As Germany once again discusses compulsory military service, Bruno Sägesser of Switzerland is celebrating a very personal anniversary this week: 50 years ago, he refused to do military service in Switzerland and was court-martialed. This is his personal reflection:
A cruel war is raging in Ukraine, a new government with dubious members in Israel is enacting untenable laws, and conflicts are escalating in at least another 50 places around the world.
Politicians and the military continue to tell us the lie that with more weapons there will be peace. At the beginning of every war weapons are used, and at the end of a war there is talk of a catastrophe. Switzerland is also on the verge of supplying more weapons. For me, this is not congruent with what Jesus Christ exemplified to us.
Fifty years ago, on Feb. 2, 1973, I, 22 years old, stood before the military court in Aarau as a conscientious objector. This was the most emotional, intense day of my life.
At least three years of intensive preparation led to this day. As a person without a Mennonite family tree, I listened to sermons by Paul Hofer and Samuel Gerber. I became more and more impressed by Anabaptist theology and Anabaptist history.
There was intensive Bible study, conversations with Christian soldiers and Christians critical of the army. I was certainly also influenced by thoughts of the 1968 movement. Experiences in my recruit school solidified the decision that there was no longer a place for me, as a follower of Jesus Christ, in the army.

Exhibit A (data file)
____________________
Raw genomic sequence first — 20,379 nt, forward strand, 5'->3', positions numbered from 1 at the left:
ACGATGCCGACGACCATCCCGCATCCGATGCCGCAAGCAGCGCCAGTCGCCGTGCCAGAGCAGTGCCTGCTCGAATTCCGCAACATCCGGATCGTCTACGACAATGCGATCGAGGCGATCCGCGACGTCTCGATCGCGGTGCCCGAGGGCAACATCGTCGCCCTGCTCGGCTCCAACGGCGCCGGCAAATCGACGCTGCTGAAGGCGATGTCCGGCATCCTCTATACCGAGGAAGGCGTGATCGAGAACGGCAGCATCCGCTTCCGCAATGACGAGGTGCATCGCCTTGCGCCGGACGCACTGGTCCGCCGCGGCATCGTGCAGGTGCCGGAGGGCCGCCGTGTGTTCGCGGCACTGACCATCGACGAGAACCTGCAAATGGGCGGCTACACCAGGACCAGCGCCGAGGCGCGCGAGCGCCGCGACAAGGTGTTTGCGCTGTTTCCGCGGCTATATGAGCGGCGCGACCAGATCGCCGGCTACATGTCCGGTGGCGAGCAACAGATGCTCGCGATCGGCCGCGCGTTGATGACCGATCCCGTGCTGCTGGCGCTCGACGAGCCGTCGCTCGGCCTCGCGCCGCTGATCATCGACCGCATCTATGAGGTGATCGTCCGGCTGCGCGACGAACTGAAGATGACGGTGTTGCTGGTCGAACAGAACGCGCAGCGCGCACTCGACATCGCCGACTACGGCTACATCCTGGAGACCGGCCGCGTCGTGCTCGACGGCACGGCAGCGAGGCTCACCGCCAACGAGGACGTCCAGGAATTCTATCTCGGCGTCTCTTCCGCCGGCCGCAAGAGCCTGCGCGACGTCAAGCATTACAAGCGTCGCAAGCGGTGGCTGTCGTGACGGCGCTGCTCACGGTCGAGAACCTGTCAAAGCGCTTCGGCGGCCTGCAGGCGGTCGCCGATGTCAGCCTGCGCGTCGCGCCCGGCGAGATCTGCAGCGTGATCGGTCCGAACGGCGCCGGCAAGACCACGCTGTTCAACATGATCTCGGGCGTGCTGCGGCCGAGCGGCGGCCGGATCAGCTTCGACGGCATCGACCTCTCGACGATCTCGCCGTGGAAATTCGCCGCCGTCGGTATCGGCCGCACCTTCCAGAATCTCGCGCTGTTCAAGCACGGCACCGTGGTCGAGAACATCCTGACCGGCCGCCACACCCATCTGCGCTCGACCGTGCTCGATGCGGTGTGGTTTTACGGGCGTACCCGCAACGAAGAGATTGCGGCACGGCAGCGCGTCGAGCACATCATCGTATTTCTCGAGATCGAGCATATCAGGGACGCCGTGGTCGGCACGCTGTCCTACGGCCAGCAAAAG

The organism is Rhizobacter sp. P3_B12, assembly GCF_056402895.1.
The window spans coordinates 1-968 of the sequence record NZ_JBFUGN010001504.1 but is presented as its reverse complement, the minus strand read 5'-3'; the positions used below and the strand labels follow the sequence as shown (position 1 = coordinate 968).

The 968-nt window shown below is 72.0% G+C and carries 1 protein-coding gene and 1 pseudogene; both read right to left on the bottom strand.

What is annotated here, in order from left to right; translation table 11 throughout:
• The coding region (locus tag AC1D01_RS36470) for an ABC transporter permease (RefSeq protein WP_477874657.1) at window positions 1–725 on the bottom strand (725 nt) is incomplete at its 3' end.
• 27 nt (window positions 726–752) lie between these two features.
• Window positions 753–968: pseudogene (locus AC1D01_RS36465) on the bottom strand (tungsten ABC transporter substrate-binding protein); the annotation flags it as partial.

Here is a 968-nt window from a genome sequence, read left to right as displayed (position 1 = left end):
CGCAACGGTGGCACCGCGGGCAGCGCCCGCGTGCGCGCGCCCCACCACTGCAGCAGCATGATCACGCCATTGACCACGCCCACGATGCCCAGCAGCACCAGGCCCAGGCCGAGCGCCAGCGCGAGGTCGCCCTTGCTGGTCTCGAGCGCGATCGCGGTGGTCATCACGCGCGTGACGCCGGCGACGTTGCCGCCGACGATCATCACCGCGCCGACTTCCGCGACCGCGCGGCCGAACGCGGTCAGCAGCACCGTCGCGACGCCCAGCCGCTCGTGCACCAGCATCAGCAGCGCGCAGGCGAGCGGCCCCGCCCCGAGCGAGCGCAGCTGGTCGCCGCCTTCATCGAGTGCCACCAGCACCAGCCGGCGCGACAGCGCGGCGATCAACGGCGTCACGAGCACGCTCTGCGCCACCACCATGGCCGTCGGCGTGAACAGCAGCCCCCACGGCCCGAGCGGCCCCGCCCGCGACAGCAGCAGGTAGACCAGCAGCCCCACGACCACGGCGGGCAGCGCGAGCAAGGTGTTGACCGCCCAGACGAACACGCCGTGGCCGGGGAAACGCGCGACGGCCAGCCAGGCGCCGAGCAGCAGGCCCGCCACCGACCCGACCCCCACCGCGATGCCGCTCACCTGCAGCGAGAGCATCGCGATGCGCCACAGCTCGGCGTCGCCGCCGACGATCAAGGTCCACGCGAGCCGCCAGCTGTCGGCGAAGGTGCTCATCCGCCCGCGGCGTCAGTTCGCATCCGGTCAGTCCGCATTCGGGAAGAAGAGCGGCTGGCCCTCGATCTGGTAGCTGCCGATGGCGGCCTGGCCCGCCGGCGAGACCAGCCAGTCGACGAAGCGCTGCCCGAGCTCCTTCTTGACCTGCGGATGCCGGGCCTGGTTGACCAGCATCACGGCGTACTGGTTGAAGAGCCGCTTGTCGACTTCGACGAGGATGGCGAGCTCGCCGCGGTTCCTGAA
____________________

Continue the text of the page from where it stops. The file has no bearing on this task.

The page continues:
I faced seven uniformed judges. To my right was a high-ranking officer as prosecutor. To my left was a 22-year-old theology student and friend as defense counsel. Behind me were several rows of seats filled with friends as escorts.
“Three months in prison, unconditionally,” was the sentence. During the three months in prison, I dreamed that if I ever had sons — our sons — and if they decided the same as I did, they could do community service.
This was the beginning of a long road. As a Christian and a representative of the Mennonites, I wanted to fight for alternative civil service. Switzerland finally established civilian alternative service 23 years later in 1996. This was again a highly emotional moment.
Enormous amounts of time, money and energy were invested by me, my wife Heidi and many others. I am grateful for the friendships that developed during this time. Doors opened to hundreds of friends all over the world.
In some war and crisis areas, Heidi and I were privileged to meet people and hear about their hardships and lives. In addition to fellow human beings from many denominations, we also met noble people who were critical of religion and continue to live in a very consistent and exemplary way. Our journey was worthwhile; Heidi and I felt accompanied and carried by God.
My dream continues: As Christians, our lives should become more like the life Jesus Christ modeled for us. Hundreds of passages in the Bible speak of peace and justice.
Bruno and Heidi Sägesser-Rich are members of Evangelical Mennonite Church Schänzli in Muttenz, Switzerland, and parents of nine children.